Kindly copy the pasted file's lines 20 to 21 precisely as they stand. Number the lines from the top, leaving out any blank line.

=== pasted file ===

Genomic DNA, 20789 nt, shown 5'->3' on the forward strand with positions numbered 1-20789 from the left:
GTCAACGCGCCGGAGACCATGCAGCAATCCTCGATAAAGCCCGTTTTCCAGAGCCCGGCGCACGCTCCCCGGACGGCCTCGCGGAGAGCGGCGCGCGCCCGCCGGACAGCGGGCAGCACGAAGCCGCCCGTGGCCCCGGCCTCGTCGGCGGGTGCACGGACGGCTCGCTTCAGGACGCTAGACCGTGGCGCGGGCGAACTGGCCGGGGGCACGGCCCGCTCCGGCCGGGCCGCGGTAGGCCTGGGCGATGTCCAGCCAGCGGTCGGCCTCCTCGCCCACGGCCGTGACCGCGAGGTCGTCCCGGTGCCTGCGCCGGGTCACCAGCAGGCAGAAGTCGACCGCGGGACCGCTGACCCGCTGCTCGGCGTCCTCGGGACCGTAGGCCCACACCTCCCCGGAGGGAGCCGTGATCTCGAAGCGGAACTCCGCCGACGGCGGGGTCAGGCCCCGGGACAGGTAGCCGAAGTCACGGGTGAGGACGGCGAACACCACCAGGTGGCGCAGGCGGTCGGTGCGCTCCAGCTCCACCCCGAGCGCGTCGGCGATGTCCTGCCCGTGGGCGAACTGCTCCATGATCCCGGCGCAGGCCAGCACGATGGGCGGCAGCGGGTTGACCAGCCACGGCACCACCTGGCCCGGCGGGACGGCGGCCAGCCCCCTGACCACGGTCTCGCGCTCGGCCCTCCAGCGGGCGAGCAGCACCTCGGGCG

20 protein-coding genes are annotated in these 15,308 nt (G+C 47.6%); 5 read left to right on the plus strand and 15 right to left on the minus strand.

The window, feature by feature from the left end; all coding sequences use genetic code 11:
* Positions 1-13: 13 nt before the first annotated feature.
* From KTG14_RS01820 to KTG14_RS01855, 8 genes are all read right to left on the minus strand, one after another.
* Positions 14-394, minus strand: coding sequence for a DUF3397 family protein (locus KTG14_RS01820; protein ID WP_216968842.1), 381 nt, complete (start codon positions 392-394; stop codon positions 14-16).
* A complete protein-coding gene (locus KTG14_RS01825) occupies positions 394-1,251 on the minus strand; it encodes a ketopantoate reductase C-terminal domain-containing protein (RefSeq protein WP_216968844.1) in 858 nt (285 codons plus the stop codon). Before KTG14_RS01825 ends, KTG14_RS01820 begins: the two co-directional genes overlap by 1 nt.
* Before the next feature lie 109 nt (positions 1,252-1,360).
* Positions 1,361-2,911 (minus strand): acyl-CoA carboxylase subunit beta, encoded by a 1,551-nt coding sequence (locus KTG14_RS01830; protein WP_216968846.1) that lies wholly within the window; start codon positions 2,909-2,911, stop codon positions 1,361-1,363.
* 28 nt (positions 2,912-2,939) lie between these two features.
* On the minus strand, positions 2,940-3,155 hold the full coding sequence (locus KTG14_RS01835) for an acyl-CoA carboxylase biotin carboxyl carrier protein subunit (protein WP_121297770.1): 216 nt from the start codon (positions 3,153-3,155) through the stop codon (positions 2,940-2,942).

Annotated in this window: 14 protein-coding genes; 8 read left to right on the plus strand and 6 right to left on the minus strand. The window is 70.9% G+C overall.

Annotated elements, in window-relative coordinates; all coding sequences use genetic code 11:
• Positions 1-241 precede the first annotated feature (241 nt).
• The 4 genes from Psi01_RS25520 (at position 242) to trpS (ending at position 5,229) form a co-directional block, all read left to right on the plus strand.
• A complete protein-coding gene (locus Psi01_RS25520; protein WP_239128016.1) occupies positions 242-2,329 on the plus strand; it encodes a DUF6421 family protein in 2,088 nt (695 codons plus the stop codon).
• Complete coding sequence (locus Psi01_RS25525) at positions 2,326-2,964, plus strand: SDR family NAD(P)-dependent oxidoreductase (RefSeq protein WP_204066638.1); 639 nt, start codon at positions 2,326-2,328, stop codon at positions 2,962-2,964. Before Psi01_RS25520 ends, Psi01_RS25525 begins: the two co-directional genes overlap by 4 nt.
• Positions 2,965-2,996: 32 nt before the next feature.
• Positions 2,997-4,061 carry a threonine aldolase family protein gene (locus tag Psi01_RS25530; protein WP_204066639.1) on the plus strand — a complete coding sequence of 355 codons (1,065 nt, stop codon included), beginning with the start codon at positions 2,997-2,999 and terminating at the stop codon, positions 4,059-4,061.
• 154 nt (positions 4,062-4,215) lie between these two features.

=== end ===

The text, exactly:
• Positions 2,997-4,061 carry a threonine aldolase family protein gene (locus tag Psi01_RS25530; protein WP_204066639.1) on the plus strand — a complete coding sequence of 355 codons (1,065 nt, stop codon included), beginning with the start codon at positions 2,997-2,999 and terminating at the stop codon, positions 4,059-4,061.
• 154 nt (positions 4,062-4,215) lie between these two features.